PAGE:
Soennecken also invented a pen which was famously used by fellow German, philosopher Friedrich Nietzsche, and founded a company in his name which still manufactures office products to this day.
Whilst the tale of the Post-it note being discovered by accident is well known, there are other aspects to the development of this office essential that also make interesting reading.
In 1968, Spencer Silver was working on the development of new adhesive materials at 3M when he discovered something peculiar: an adhesive that stuck lightly to a surface but didn’t bond tightly to it. As Silver said: “At that time we wanted to develop bigger, stronger, tougher adhesives. This was none of those”.
The adhesive discovered by Silver retained its stickiness but allowed attached surfaces to peel apart easily. Whist this was an interesting adhesive property, there was at the time no perceived use for it, and Silver struggled for years to find a practical use for his invention.
It was at this time that another 3M employee, Art Fry, became increasingly frustrated that the pieces of paper he was using to mark hymns in his hymn book kept falling out. What he needed, he thought, was a type of bookmark that would stick to the pages of the book without damaging them when they were removed. Fry then recalled a seminar that Silver had given when pushing his discovery to colleagues. Fry got in touch with Silver, and they forged a partnership to develop a sticky-yet-removeable paper product featuring Silver’s adhesive – one that endures in offices throughout the world today.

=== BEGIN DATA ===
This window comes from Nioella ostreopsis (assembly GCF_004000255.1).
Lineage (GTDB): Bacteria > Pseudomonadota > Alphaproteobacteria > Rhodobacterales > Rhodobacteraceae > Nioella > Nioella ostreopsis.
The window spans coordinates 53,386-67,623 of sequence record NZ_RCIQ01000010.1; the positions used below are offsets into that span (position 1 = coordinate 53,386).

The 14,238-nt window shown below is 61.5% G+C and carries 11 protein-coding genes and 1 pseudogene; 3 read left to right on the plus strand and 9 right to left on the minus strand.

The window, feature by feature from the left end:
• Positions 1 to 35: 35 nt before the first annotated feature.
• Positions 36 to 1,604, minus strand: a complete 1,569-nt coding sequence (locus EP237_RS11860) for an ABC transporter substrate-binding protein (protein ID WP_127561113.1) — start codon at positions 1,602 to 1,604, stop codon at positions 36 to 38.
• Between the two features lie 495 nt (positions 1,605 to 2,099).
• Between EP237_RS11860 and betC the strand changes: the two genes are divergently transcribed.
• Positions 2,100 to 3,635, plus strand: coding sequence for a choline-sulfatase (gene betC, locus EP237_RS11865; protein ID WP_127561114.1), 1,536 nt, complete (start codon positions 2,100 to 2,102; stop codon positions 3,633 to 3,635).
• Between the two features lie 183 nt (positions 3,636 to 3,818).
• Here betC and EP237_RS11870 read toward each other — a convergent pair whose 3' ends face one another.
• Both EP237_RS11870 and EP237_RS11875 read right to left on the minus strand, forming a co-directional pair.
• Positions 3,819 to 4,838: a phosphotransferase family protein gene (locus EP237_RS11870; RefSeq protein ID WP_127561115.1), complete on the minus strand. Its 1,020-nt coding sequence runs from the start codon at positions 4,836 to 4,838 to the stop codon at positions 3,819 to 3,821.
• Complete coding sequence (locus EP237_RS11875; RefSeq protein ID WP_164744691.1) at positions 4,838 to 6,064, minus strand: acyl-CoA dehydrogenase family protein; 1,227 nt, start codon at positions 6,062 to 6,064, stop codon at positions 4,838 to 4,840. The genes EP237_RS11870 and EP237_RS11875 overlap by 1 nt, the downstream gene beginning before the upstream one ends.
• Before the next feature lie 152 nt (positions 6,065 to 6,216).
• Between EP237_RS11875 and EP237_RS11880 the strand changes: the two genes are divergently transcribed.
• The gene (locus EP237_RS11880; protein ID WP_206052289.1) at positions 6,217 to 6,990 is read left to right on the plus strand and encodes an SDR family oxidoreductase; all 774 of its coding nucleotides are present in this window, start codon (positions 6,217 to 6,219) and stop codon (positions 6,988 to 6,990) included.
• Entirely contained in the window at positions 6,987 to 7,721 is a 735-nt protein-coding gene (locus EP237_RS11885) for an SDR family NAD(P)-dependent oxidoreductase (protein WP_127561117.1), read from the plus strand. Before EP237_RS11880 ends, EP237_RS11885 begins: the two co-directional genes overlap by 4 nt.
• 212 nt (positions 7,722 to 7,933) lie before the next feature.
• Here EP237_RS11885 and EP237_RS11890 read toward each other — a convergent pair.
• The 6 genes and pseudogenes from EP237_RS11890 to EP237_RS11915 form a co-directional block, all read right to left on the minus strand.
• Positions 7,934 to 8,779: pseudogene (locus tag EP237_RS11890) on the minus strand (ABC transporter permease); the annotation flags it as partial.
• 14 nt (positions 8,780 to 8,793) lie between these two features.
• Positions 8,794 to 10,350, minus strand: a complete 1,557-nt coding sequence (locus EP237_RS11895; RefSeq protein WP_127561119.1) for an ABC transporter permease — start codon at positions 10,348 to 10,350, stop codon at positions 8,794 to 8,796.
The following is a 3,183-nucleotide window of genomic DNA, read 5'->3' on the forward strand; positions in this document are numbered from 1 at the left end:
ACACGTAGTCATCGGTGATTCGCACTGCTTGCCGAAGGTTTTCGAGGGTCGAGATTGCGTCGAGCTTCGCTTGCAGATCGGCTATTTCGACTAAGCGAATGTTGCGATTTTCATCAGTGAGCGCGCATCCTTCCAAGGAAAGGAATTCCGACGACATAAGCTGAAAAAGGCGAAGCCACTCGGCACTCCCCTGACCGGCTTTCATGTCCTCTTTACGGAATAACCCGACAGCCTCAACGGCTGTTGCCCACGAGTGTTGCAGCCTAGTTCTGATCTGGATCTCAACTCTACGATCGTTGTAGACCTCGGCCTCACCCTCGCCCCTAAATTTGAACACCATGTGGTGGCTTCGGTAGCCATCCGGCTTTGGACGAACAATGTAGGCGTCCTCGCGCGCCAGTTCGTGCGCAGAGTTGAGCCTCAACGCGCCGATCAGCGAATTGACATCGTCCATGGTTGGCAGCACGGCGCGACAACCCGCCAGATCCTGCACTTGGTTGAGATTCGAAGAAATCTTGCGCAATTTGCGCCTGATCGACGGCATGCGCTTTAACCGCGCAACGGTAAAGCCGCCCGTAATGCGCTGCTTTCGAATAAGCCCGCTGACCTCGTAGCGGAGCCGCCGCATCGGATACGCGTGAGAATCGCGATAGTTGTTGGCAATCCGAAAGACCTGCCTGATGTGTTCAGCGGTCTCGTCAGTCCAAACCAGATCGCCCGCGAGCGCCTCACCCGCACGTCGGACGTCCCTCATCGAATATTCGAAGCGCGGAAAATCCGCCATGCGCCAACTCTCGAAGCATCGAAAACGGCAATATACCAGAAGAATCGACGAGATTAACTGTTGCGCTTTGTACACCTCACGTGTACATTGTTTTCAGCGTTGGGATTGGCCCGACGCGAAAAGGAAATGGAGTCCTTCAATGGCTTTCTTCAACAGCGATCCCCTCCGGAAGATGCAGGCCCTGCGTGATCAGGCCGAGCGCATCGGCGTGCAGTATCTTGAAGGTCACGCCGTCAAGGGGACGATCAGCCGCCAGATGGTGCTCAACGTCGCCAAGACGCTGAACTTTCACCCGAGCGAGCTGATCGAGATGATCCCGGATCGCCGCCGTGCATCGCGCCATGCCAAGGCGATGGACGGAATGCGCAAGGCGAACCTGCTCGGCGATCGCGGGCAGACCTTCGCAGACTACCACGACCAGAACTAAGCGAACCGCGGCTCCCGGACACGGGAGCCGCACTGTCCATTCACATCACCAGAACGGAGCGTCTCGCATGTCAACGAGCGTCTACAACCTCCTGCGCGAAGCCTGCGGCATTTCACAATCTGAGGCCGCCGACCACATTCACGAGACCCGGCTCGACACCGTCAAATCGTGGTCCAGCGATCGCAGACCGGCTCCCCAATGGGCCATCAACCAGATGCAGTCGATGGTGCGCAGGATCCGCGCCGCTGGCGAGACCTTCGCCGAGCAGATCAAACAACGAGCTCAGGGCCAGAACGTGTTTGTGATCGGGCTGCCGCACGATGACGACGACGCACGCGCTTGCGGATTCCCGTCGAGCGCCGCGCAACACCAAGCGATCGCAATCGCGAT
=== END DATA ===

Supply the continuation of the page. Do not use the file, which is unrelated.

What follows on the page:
As for the iconic “Canary Yellow” colour of the classic Post-It note, this occurred by nothing more than coincidence, as the only scrap paper that Silver and Fry could find at the time happened to be that colour!
The modern photocopier was developed in the 1930s by Chester Carlson, a researcher and inventor who worked in the patent department at Bell Telephone Laboratories in New York. Carlson’s work would require him to make a large number of copies of documents, and due to his arthritis he often found this to be a painful process. Ever the inventor, this situation motivated Carlson to conduct experiments involving photoconductivity with the aim of producing a way to automatically copy documents. Using his kitchen to perform his electrophotography experiments, Carlson perfected his method and applied for a patent for the process in 1938.
After a few more years of research in the area, Carlson gained the attention of the Haloid Company, a manufacturer of photographic paper which was at the time looking for a way to distance itself from Eastman Kodak. Haloid was already working in the area of duplication, and thought that Carlson’s process might enable expansion into an area which wasn’t already dominated by Eastman Kodak.
Carlson and Haloid formally teamed up in 1946 to commercialise the electrophotography process. By the late 1940s and into the 1950s, Haloid developed and released a number of “xerography” machines – a term they coined (to distance themselves from the process of photography) through a combination of the Greek words for “dry writing”.
Owing to the success of its “XeroX” range of copiers, the Haliod Company rebranded in 1961 to the Xerox Corporation – and the rest is history.
If you are sitting in your office whilst reading this, we’d like to bet that you can currently see the majority of the products covered in this article, and we hope that you now know a little bit more about how they came into being!
About Dawn Ellmore Employment
Dawn Ellmore Employment was incorporated in 1995 and is a market leader in intellectual property and legal recruitment.